Just out of curiosity I looked up another troubled paper, the San Francisco Chronicle. At this point it was still in a JOA with the Examiner, but by that point the Examiner was not a factor outside of the city of San Francisco. Even with that, the Chron had 40 percent penetration in San Francisco County, which is the same as San Francisco City. The same sort of pattern as for the Globe followed -- penetration in the 30s in the closest suburban counties, Marin and San Mateo; in the high teens in Alameda, Contra Costa and Solano, which are Oakland, Berkeley, Vallejo and lots and lots of new suburbs. By the time one got to San Jose, or Napa, the Chron was down to 6 percent of the market. (That's right, the Chron in 1991 was read by almost no one in San Jose, which is, what, 40 miles away? The Merc hit 45 percent.) But on Sunday they had 51 percent of Marin County. Talkin' 'bout Mill Valley, that's my home....

But metro area circulation accounted for only 57 percent of the Chron's figures. The paper was huge throughout northern California, getting a significant number of households almost all the way to Oregon and as far away as Carson City, Nev. By "significant" I mean "about the same number, or more, as it was getting in San Jose." So in discussing the ills of the Chron, I would want to know -- does no one read it in print in the city of San Francisco anymore? Or do they? Is it still read in Marin and San Mateo, which include the older upscale suburbs such as Sausalito and Burlingame? Or has the falloff been in Butte and Mariposa and Shasta and Siskiyou counties? Or, on the other hand, do the residents of those more traditional areas still love their Chron (and they are the main audience it has left)? Or has the Chron simply stopped trucking papers all the way to Nevada?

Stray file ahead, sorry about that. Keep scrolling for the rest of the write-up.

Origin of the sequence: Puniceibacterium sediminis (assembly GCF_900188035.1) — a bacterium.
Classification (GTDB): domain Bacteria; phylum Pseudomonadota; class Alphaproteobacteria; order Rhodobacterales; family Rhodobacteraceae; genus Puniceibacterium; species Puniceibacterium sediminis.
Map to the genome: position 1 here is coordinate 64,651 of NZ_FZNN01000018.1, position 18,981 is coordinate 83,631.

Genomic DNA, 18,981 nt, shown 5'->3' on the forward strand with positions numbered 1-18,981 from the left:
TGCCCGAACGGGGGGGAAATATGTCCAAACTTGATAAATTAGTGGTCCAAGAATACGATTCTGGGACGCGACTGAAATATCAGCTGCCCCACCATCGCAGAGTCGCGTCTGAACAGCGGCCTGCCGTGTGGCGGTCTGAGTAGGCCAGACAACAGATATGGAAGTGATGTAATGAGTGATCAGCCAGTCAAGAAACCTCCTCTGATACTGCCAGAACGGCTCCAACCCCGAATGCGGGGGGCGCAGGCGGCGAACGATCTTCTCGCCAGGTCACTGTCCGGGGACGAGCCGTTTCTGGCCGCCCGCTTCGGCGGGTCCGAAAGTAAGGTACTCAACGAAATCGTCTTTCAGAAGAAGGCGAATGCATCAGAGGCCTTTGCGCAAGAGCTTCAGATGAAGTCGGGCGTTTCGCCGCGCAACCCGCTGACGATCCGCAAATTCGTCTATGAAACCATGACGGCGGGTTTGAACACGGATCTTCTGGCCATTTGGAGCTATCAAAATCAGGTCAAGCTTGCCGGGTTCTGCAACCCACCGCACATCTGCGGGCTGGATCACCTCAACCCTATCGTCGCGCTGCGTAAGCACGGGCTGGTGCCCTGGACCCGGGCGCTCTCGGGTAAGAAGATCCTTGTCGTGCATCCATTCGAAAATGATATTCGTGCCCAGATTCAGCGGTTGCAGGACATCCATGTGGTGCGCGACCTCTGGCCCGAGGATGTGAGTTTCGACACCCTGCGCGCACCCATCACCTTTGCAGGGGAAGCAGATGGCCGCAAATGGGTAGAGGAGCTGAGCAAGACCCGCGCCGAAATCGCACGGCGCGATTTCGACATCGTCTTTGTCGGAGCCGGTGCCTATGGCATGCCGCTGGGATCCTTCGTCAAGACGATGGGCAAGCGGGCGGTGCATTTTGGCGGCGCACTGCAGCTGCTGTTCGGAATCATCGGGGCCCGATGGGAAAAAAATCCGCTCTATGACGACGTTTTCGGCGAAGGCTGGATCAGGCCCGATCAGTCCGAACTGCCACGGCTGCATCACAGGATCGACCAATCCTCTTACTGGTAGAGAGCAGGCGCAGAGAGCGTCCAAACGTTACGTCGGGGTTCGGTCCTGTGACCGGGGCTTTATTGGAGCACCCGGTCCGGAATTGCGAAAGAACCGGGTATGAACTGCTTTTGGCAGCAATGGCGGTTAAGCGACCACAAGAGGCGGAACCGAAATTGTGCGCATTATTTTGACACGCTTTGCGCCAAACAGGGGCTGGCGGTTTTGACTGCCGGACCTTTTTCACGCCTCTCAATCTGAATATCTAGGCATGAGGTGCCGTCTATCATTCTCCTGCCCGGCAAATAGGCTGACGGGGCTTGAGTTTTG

It's not that figures provide all the answers. But in these convoluted and diverse metro markets, it would be nice to know where the problems really are -- as opposed to anecdotes from people who are too cool to read newspapers.

1 comment:

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It's not that figures provide all the answers. But in these convoluted and diverse metro markets, it would be nice to know where the problems really are -- as opposed to anecdotes from people who are too cool to read newspapers.